As the nation grapples with the Faustian choice between the right to know and the right to privacy, librarians should have a place at the table. From time immemorial they have struggled to balance the rights. Librarians have staunchly fought for open government and gone to jail to protect their patrons’ privacy against over-zealous government snooping. The fact is that librarians think a lot about information; as one observer writes, they are “information connoisseurs.”
Thousands of librarians are gathered this week in Chicago where they will find grounding in traditional principles honed in a print environment to face the challenges of a digital world. Though the ramifications are incalculable, none is more center stage than those that juxtapose the dilemma between access and privacy now challenging the nation.
Unreconstructed advocate for open government that I am, I am proud of the library profession for its staunch commitment to privacy. Wise professionals have anticipated the threats to patrons’ privacy. Towards this end the American Library Association’s Office of Intellectual Freedom maintains a robust library of digital resources devoted to the principle that the preserving “the freedom to read and receive ideas anonymously is at the heart of individual liberty in a democracy.”
In a recent position paper the Office of Intellectual Freedom directly faces the tension between the right to access and the right to privacy. The report makes the clear distinction between personal and public information. At the same time OIF anticipates the confusion facing Americans in the wake of leaks of government and attendant charges and challenges:
When the right to privacy is eroded or stripped away, people are more likely to abandon or curtail their exploration of unpopular and unorthodox points of view. This chilling effect puts the intellectual development of our citizenry at risk. The very character of the American mind, which is premised on open inquiry, is thereby robbed of the free flow of ideas that makes innovation possible.
In the past, closing a curtain, sealing a record, or simply choosing not to share one’s information could protect privacy. But emerging technologies are compromising privacy rights and changing social norms. Computers, online networks and databases collect and store personal information, which may then be freely traded among government offices, corporations, and law enforcement agencies without an individual’s knowledge or consent. Few people protest when they are required to give away their personal information Identity theft and data breaches are occurring more frequently – confirmation that individuals can no longer feel confident that the institutions holding their information are treating it with due care and consideration.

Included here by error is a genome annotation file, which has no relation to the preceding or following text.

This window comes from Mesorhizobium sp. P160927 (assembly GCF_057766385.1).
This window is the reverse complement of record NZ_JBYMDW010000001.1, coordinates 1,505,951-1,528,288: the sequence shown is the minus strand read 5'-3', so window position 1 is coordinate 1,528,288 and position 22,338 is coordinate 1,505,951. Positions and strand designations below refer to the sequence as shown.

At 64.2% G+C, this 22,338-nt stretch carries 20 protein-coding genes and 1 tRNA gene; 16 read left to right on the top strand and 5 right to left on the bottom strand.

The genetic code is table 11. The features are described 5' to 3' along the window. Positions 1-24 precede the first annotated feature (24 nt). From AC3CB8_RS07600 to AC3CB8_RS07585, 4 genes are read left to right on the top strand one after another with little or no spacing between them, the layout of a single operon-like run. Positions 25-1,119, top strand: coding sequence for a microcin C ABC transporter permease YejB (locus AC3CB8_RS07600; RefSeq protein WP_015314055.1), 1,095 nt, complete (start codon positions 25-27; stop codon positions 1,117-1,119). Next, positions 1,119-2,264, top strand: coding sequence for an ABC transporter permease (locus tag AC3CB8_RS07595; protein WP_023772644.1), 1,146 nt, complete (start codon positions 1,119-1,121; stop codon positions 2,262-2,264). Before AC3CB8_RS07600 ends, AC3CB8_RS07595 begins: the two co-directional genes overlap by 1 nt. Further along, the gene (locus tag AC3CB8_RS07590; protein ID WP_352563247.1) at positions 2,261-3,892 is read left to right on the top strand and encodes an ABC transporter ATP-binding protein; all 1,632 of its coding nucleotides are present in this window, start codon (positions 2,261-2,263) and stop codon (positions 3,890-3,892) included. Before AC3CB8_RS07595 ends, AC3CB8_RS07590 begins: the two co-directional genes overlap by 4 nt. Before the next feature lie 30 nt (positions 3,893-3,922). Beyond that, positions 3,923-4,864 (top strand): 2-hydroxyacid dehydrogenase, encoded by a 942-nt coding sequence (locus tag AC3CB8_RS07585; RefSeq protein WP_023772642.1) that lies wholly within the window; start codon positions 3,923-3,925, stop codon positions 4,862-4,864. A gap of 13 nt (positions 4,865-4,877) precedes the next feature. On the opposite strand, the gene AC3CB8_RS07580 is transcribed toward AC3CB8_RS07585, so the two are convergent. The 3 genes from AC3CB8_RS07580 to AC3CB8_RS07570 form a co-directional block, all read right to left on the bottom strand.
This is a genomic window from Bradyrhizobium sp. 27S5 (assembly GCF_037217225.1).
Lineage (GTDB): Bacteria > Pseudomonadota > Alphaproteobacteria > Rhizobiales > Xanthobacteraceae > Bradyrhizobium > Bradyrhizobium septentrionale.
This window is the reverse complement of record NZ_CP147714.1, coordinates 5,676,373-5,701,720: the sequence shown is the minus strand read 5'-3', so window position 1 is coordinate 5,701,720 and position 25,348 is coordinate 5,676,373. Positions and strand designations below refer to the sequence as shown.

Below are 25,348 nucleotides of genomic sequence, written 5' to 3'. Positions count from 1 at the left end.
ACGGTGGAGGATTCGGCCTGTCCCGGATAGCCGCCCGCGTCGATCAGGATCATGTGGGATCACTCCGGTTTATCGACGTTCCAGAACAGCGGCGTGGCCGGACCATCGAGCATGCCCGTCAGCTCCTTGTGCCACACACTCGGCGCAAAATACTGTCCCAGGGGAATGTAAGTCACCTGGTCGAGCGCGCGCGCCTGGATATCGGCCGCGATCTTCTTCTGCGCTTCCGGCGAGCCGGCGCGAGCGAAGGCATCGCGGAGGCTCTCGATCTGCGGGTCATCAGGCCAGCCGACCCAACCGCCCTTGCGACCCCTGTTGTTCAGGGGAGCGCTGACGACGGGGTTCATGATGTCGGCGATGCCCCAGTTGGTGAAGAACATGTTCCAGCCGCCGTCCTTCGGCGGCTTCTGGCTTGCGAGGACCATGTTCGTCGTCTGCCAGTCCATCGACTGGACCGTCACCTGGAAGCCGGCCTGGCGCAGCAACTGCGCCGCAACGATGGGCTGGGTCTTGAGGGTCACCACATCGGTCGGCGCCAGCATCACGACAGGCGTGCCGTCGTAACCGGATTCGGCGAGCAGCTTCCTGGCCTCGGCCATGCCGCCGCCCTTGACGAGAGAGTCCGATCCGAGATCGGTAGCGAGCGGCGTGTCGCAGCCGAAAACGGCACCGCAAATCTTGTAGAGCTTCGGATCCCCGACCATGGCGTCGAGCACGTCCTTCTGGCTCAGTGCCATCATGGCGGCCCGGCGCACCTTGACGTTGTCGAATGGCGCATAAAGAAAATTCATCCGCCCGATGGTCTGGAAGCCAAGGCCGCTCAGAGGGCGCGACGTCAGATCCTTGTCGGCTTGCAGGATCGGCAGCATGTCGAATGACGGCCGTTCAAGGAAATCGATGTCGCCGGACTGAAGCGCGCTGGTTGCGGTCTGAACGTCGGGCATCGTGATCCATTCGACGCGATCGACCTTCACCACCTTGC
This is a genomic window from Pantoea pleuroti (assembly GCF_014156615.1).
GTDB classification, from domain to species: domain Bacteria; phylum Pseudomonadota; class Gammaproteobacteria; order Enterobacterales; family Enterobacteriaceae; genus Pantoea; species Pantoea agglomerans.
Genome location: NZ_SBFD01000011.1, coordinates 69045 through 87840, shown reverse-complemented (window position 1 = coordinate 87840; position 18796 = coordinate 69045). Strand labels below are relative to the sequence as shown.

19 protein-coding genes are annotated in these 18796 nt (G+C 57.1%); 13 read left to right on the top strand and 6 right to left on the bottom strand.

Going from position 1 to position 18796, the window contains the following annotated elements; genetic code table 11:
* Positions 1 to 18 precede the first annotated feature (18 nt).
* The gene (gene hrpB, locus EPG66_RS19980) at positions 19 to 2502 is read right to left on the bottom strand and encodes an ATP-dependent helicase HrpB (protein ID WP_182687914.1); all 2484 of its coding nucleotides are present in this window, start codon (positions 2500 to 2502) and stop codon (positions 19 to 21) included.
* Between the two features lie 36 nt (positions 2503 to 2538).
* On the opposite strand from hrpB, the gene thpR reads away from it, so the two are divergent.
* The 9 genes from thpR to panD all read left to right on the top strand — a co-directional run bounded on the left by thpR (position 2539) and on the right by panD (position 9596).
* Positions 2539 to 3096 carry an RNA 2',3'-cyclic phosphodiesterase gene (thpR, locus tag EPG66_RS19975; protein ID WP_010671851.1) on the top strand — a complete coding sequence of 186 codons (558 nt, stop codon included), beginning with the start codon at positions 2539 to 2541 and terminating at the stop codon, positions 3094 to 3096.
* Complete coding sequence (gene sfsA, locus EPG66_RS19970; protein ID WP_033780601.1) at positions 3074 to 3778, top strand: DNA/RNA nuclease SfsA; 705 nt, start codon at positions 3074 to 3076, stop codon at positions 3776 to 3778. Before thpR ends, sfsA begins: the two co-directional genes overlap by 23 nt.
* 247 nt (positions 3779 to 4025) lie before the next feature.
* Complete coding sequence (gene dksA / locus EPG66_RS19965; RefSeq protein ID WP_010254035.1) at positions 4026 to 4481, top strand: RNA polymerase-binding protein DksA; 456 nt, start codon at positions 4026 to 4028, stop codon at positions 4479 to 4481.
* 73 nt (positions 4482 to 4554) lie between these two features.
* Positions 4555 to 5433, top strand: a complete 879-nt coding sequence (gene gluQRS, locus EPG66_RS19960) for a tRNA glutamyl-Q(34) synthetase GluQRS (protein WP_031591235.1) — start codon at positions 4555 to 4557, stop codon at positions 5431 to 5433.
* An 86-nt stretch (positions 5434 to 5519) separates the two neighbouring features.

Other privacy rights are equally at risk. Concerns about national security and crime have spurred political interest groups and law enforcements agencies to question traditional expectations of privacy. These groups are now advocating changes in the law that diminish stator privacy protections and permit the government to peer into personal lives.
Librarians who have their professional fingers on the pulse of the public and of the technology know that in a digital age Americans must be responsible for their own information privacy. As usual, they know that ultimate responsibility for protection of individual rights an informed public. The concern is that many people who routinely use public access facilities are unaware of the potential intrusion on their right to privacy. As part of Choose Privacy Week 2013 the ALA posted a useful tip sheet for patrons entitled Protect Your Privacy While Using Public Computers & Wi-Fi appropriate for libraries or any other public setting.
The usual suspects – politicians, propagandists and pundits – would do well to update their stereotypes and pull up some chairs for the librarians who have spent their professional lives cogitating digital age dichotomies long before they went viral.